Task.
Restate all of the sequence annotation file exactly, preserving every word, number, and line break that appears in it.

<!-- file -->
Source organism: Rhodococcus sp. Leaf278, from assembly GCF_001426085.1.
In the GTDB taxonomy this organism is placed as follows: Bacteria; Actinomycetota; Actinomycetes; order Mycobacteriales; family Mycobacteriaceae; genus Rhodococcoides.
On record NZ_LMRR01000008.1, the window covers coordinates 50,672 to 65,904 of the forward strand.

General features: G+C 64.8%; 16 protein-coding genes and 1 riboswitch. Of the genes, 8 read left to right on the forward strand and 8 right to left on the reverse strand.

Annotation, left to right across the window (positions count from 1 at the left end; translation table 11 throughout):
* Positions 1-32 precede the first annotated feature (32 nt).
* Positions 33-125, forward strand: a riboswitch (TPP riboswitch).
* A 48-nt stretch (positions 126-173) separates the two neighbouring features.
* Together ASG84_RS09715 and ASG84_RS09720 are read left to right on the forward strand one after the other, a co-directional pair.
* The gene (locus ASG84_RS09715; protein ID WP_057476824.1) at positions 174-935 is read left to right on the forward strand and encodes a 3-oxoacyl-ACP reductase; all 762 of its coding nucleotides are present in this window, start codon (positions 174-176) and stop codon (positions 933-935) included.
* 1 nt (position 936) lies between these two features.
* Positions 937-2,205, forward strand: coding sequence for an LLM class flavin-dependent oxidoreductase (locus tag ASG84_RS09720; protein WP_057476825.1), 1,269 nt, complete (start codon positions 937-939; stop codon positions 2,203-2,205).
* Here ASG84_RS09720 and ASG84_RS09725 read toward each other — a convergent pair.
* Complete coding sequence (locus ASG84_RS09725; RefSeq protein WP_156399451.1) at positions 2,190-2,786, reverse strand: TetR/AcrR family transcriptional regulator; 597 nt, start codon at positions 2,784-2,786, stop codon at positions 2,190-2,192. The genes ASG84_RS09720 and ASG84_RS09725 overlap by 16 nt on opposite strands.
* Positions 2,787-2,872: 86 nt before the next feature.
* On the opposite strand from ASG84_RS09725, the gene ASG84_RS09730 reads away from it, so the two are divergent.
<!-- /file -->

Source organism: Rhodococcus sp. Leaf278, from assembly GCF_001426085.1.
In the GTDB taxonomy this organism is placed as follows: Bacteria; Actinomycetota; Actinomycetes; order Mycobacteriales; family Mycobacteriaceae; genus Rhodococcoides.
On record NZ_LMRR01000008.1, the window covers coordinates 50,672 to 65,904 of the forward strand.

General features: G+C 64.8%; 16 protein-coding genes and 1 riboswitch. Of the genes, 8 read left to right on the forward strand and 8 right to left on the reverse strand.

Annotation, left to right across the window (positions count from 1 at the left end; translation table 11 throughout):
* Positions 1-32 precede the first annotated feature (32 nt).
* Positions 33-125, forward strand: a riboswitch (TPP riboswitch).
* A 48-nt stretch (positions 126-173) separates the two neighbouring features.
* Together ASG84_RS09715 and ASG84_RS09720 are read left to right on the forward strand one after the other, a co-directional pair.
* The gene (locus ASG84_RS09715; protein ID WP_057476824.1) at positions 174-935 is read left to right on the forward strand and encodes a 3-oxoacyl-ACP reductase; all 762 of its coding nucleotides are present in this window, start codon (positions 174-176) and stop codon (positions 933-935) included.
* 1 nt (position 936) lies between these two features.
* Positions 937-2,205, forward strand: coding sequence for an LLM class flavin-dependent oxidoreductase (locus tag ASG84_RS09720; protein WP_057476825.1), 1,269 nt, complete (start codon positions 937-939; stop codon positions 2,203-2,205).
* Here ASG84_RS09720 and ASG84_RS09725 read toward each other — a convergent pair.
* Complete coding sequence (locus ASG84_RS09725; RefSeq protein WP_156399451.1) at positions 2,190-2,786, reverse strand: TetR/AcrR family transcriptional regulator; 597 nt, start codon at positions 2,784-2,786, stop codon at positions 2,190-2,192. The genes ASG84_RS09720 and ASG84_RS09725 overlap by 16 nt on opposite strands.
* Positions 2,787-2,872: 86 nt before the next feature.
* On the opposite strand from ASG84_RS09725, the gene ASG84_RS09730 reads away from it, so the two are divergent.